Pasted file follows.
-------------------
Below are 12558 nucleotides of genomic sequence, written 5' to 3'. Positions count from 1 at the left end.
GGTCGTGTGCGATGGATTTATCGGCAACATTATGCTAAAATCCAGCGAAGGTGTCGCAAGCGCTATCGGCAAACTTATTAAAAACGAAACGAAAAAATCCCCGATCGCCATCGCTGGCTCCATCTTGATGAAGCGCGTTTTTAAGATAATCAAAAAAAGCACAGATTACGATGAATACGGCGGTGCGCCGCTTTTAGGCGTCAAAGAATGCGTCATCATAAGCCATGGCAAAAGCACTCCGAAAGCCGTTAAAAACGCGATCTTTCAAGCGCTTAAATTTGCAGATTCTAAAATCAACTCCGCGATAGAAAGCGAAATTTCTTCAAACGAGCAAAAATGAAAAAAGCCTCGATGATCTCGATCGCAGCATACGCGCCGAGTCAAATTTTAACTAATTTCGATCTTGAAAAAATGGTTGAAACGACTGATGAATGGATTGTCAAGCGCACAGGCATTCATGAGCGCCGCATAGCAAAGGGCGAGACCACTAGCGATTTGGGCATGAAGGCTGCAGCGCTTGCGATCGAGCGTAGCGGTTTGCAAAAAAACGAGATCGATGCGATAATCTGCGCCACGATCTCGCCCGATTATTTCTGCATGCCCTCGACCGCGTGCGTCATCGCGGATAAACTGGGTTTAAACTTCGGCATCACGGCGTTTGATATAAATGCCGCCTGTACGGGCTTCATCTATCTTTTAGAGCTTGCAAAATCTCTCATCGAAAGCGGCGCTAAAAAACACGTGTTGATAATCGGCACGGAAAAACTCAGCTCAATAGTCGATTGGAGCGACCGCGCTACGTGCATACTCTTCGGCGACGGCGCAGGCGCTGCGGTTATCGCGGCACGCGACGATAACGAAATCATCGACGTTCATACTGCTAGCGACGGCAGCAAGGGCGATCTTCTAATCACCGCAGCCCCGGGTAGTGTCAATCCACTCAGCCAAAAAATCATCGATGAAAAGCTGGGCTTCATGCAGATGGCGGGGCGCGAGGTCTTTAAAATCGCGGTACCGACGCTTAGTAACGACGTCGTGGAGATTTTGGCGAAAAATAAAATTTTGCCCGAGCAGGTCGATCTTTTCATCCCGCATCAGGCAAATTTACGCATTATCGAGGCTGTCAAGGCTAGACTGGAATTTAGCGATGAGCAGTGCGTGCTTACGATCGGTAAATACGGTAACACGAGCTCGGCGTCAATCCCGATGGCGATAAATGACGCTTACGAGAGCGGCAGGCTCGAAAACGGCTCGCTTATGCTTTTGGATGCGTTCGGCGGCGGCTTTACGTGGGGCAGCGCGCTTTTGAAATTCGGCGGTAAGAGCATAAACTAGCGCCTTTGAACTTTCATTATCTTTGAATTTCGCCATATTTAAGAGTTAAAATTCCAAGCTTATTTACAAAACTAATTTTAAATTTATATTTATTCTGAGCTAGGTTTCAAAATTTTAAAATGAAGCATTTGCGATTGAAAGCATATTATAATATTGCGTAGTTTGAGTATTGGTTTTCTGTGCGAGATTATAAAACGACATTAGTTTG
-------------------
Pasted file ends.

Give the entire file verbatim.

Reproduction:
Below are 12558 nucleotides of genomic sequence, written 5' to 3'. Positions count from 1 at the left end.
GGTCGTGTGCGATGGATTTATCGGCAACATTATGCTAAAATCCAGCGAAGGTGTCGCAAGCGCTATCGGCAAACTTATTAAAAACGAAACGAAAAAATCCCCGATCGCCATCGCTGGCTCCATCTTGATGAAGCGCGTTTTTAAGATAATCAAAAAAAGCACAGATTACGATGAATACGGCGGTGCGCCGCTTTTAGGCGTCAAAGAATGCGTCATCATAAGCCATGGCAAAAGCACTCCGAAAGCCGTTAAAAACGCGATCTTTCAAGCGCTTAAATTTGCAGATTCTAAAATCAACTCCGCGATAGAAAGCGAAATTTCTTCAAACGAGCAAAAATGAAAAAAGCCTCGATGATCTCGATCGCAGCATACGCGCCGAGTCAAATTTTAACTAATTTCGATCTTGAAAAAATGGTTGAAACGACTGATGAATGGATTGTCAAGCGCACAGGCATTCATGAGCGCCGCATAGCAAAGGGCGAGACCACTAGCGATTTGGGCATGAAGGCTGCAGCGCTTGCGATCGAGCGTAGCGGTTTGCAAAAAAACGAGATCGATGCGATAATCTGCGCCACGATCTCGCCCGATTATTTCTGCATGCCCTCGACCGCGTGCGTCATCGCGGATAAACTGGGTTTAAACTTCGGCATCACGGCGTTTGATATAAATGCCGCCTGTACGGGCTTCATCTATCTTTTAGAGCTTGCAAAATCTCTCATCGAAAGCGGCGCTAAAAAACACGTGTTGATAATCGGCACGGAAAAACTCAGCTCAATAGTCGATTGGAGCGACCGCGCTACGTGCATACTCTTCGGCGACGGCGCAGGCGCTGCGGTTATCGCGGCACGCGACGATAACGAAATCATCGACGTTCATACTGCTAGCGACGGCAGCAAGGGCGATCTTCTAATCACCGCAGCCCCGGGTAGTGTCAATCCACTCAGCCAAAAAATCATCGATGAAAAGCTGGGCTTCATGCAGATGGCGGGGCGCGAGGTCTTTAAAATCGCGGTACCGACGCTTAGTAACGACGTCGTGGAGATTTTGGCGAAAAATAAAATTTTGCCCGAGCAGGTCGATCTTTTCATCCCGCATCAGGCAAATTTACGCATTATCGAGGCTGTCAAGGCTAGACTGGAATTTAGCGATGAGCAGTGCGTGCTTACGATCGGTAAATACGGTAACACGAGCTCGGCGTCAATCCCGATGGCGATAAATGACGCTTACGAGAGCGGCAGGCTCGAAAACGGCTCGCTTATGCTTTTGGATGCGTTCGGCGGCGGCTTTACGTGGGGCAGCGCGCTTTTGAAATTCGGCGGTAAGAGCATAAACTAGCGCCTTTGAACTTTCATTATCTTTGAATTTCGCCATATTTAAGAGTTAAAATTCCAAGCTTATTTACAAAACTAATTTTAAATTTATATTTATTCTGAGCTAGGTTTCAAAATTTTAAAATGAAGCATTTGCGATTGAAAGCATATTATAATATTGCGTAGTTTGAGTATTGGTTTTCTGTGCGAGATTATAAAACGACATTAGTTTG